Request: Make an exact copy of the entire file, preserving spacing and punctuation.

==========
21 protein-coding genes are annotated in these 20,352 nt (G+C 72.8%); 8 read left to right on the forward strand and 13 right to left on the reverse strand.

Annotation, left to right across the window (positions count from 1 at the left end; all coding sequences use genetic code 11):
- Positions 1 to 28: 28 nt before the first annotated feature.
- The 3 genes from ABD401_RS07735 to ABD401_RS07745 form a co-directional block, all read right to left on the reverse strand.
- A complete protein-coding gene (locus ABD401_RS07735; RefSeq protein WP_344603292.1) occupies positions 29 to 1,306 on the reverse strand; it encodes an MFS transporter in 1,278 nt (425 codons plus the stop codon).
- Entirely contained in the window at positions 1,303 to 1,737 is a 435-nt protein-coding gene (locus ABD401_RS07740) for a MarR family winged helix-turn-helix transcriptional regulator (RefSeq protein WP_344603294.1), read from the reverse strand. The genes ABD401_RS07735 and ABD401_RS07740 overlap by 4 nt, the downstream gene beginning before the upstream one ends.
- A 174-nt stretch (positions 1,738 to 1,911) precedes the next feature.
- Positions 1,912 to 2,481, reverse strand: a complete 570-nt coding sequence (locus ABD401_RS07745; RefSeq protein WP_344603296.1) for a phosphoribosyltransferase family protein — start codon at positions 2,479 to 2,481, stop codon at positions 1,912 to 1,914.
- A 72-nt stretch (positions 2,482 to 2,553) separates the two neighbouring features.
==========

21 protein-coding genes are annotated in these 20,352 nt (G+C 72.8%); 8 read left to right on the forward strand and 13 right to left on the reverse strand.

Annotation, left to right across the window (positions count from 1 at the left end; all coding sequences use genetic code 11):
- Positions 1 to 28: 28 nt before the first annotated feature.
- The 3 genes from ABD401_RS07735 to ABD401_RS07745 form a co-directional block, all read right to left on the reverse strand.
- A complete protein-coding gene (locus ABD401_RS07735; RefSeq protein WP_344603292.1) occupies positions 29 to 1,306 on the reverse strand; it encodes an MFS transporter in 1,278 nt (425 codons plus the stop codon).
- Entirely contained in the window at positions 1,303 to 1,737 is a 435-nt protein-coding gene (locus ABD401_RS07740) for a MarR family winged helix-turn-helix transcriptional regulator (RefSeq protein WP_344603294.1), read from the reverse strand. The genes ABD401_RS07735 and ABD401_RS07740 overlap by 4 nt, the downstream gene beginning before the upstream one ends.
- A 174-nt stretch (positions 1,738 to 1,911) precedes the next feature.
- Positions 1,912 to 2,481, reverse strand: a complete 570-nt coding sequence (locus ABD401_RS07745; RefSeq protein WP_344603296.1) for a phosphoribosyltransferase family protein — start codon at positions 2,479 to 2,481, stop codon at positions 1,912 to 1,914.
- A 72-nt stretch (positions 2,482 to 2,553) separates the two neighbouring features.